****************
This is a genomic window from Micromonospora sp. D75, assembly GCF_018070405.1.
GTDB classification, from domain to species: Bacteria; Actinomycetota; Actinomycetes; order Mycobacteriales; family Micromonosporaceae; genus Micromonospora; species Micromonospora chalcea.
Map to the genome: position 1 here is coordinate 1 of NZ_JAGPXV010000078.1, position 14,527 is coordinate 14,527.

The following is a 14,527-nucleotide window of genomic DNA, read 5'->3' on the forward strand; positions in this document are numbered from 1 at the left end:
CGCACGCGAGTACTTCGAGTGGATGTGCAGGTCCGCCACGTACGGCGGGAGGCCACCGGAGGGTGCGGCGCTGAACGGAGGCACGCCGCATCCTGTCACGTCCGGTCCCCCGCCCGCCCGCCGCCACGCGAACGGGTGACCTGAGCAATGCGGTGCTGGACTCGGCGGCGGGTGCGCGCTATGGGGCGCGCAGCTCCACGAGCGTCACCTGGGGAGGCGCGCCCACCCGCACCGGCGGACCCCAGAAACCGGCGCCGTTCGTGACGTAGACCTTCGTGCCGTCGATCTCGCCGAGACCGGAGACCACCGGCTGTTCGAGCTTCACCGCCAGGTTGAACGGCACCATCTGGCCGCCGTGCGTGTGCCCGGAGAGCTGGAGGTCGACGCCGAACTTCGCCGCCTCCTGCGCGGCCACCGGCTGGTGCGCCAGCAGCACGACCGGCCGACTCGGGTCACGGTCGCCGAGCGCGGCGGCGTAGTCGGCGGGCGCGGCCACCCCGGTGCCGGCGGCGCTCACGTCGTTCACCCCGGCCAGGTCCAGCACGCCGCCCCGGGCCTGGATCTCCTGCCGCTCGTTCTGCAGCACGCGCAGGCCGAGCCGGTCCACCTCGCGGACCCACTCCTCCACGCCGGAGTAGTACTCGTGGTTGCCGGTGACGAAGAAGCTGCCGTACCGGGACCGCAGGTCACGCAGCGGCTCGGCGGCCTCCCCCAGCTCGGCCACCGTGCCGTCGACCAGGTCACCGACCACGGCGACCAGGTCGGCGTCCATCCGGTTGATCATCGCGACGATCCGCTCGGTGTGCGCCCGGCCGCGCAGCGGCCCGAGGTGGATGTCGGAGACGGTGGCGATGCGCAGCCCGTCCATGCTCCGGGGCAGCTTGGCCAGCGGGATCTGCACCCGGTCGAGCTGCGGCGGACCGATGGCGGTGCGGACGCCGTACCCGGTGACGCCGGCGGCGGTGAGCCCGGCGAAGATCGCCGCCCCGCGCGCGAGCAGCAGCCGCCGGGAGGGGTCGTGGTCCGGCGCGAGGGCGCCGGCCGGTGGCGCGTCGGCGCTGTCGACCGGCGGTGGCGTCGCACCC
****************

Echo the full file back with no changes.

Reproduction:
This is a genomic window from Micromonospora sp. D75, assembly GCF_018070405.1.
GTDB classification, from domain to species: Bacteria; Actinomycetota; Actinomycetes; order Mycobacteriales; family Micromonosporaceae; genus Micromonospora; species Micromonospora chalcea.
Map to the genome: position 1 here is coordinate 1 of NZ_JAGPXV010000078.1, position 14,527 is coordinate 14,527.

The following is a 14,527-nucleotide window of genomic DNA, read 5'->3' on the forward strand; positions in this document are numbered from 1 at the left end:
CGCACGCGAGTACTTCGAGTGGATGTGCAGGTCCGCCACGTACGGCGGGAGGCCACCGGAGGGTGCGGCGCTGAACGGAGGCACGCCGCATCCTGTCACGTCCGGTCCCCCGCCCGCCCGCCGCCACGCGAACGGGTGACCTGAGCAATGCGGTGCTGGACTCGGCGGCGGGTGCGCGCTATGGGGCGCGCAGCTCCACGAGCGTCACCTGGGGAGGCGCGCCCACCCGCACCGGCGGACCCCAGAAACCGGCGCCGTTCGTGACGTAGACCTTCGTGCCGTCGATCTCGCCGAGACCGGAGACCACCGGCTGTTCGAGCTTCACCGCCAGGTTGAACGGCACCATCTGGCCGCCGTGCGTGTGCCCGGAGAGCTGGAGGTCGACGCCGAACTTCGCCGCCTCCTGCGCGGCCACCGGCTGGTGCGCCAGCAGCACGACCGGCCGACTCGGGTCACGGTCGCCGAGCGCGGCGGCGTAGTCGGCGGGCGCGGCCACCCCGGTGCCGGCGGCGCTCACGTCGTTCACCCCGGCCAGGTCCAGCACGCCGCCCCGGGCCTGGATCTCCTGCCGCTCGTTCTGCAGCACGCGCAGGCCGAGCCGGTCCACCTCGCGGACCCACTCCTCCACGCCGGAGTAGTACTCGTGGTTGCCGGTGACGAAGAAGCTGCCGTACCGGGACCGCAGGTCACGCAGCGGCTCGGCGGCCTCCCCCAGCTCGGCCACCGTGCCGTCGACCAGGTCACCGACCACGGCGACCAGGTCGGCGTCCATCCGGTTGATCATCGCGACGATCCGCTCGGTGTGCGCCCGGCCGCGCAGCGGCCCGAGGTGGATGTCGGAGACGGTGGCGATGCGCAGCCCGTCCATGCTCCGGGGCAGCTTGGCCAGCGGGATCTGCACCCGGTCGAGCTGCGGCGGACCGATGGCGGTGCGGACGCCGTACCCGGTGACGCCGGCGGCGGTGAGCCCGGCGAAGATCGCCGCCCCGCGCGCGAGCAGCAGCCGCCGGGAGGGGTCGTGGTCCGGCGCGAGGGCGCCGGCCGGTGGCGCGTCGGCGCTGTCGACCGGCGGTGGCGTCGCACCC